Banner photograph:Wong Chong family of Cobar in 1916

Dressed up in his fine silk blue tunic for this official 1891 portrait,  28 year old Palmerston tailor, King Chow, worked in one of the many prosperous Chinese businesses in what was to become Darwin. He later cooked in camps for cowboys on the vast cattle stations owned by Streeter and Male in the north west of Western Australia. He went to Perth for a much needed eye operation. Later on, in Melbourne, he was granted a fresh re-entry permit. A letter of support from the local clan and his 35 year old South Australian permit established his identity. He embarked for China and never used this permit to return. Image: National Archives of Australia.


An uncomfortable Loo poses here in flash clothes, against a painted rural backdrop. A visit to a city photography studio would have been a novel experience for Chinese gardeners like this 23 year old, who spent their days working in a co-operative market garden in the outer Melbourne suburbs speaking only dialect Cantonese and living in shared quarters.

When he arrived, the British Empire was at its zenith; its colonies extended from Hong Kong to Victoria. He was then 16 years old, sponsored by his clansmen. He worked hard to pay off his fare. He would proudly return visit to his peasant family in the village. His choice of Edwardian gentleman's clothes reveals his middle class  aspirations. Image National Archives of Australia



Lucky Charley!

When the largest mass expulsion of people from Australia occurred in 1905, Charley Darresool was not amongst them. Because his wife was Anglo-Aboriginal, this South Sea Islander was allowed to remain in Queensland. The Pacific Islanders' Labourers' Act  exempted her husband from deportation as  he was married to a citizen.. He and his wife could travel to Pentecost, in the New Hebrides to visit his people and return to Australia using this 1906 Certificate of Exemption from the Dictation Test. Photographed is Charley Darresool, 36, seated next to his Anglo-aboriginal wife with his brother standing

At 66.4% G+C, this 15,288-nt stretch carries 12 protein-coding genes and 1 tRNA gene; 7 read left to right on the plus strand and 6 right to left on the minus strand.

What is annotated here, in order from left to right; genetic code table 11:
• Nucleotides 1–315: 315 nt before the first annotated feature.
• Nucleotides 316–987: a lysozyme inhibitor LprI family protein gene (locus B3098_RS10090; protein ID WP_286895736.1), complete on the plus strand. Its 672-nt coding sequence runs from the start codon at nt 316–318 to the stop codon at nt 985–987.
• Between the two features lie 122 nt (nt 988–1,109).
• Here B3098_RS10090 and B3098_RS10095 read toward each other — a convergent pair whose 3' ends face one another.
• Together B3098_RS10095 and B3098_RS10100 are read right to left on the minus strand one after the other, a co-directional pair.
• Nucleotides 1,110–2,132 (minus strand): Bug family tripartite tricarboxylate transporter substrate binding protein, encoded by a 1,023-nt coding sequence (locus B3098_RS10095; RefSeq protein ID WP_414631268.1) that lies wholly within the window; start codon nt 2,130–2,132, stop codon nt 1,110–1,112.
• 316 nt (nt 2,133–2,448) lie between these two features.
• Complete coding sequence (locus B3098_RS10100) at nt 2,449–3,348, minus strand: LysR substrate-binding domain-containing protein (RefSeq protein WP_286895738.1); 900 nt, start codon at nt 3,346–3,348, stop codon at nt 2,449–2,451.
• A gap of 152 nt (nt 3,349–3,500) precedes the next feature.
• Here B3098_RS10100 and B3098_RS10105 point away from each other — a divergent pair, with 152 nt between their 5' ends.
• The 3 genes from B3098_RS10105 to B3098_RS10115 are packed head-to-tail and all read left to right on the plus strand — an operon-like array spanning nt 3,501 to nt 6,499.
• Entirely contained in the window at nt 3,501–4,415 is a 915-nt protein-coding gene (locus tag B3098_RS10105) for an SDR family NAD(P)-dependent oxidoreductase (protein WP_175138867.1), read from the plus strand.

Image: National Archives Australia, NAA: J3136, 1906/101.

Marm Deen Khan was born in another British colony, the Punjab, India in 1868. He was fortunate to arrive in New South Wales four years before the operation of the federal Immigration Restriction Act. Indians then could enter the Colonies freely, unlike the Chinese whose influx was regulated. Most worked as cane cutters, farm labourers, hawkers and camel drivers and were the second largest Asian migrant group in colonial Victoria, New South Wales and South Australia. He owned a lucrative horse and cattle trading business in Lismore N.S.W.and could afford to import his family, photographed in Sydney in 1913, before a visit back home. (Daughters: Back then left to right: Osmata 7yrs 6 months, Ameena 3 years 3 months, Jannet 5 and Fatima 1yr 6 months). Image National Archives of Australia

These stories about coloured migrants in Australia will have a companion genealogy site:

If your Asian/Pacific islander/Syrian ancestor worked in 

the Northern Territory or Queensland between 1860 and 1960

left and applied to return go to 

open from the Lunar New Year 2023. Other states will be added later.

You'll be able to view a front thumbnail portrait and details for free 

A paid subscription is available for more detailed photos and reports 

To see how it works, tap on the sample portraits... 

sample Queensland and Northern Territory coloureds

sample Victorian coloureds

sample NSW coloureds 

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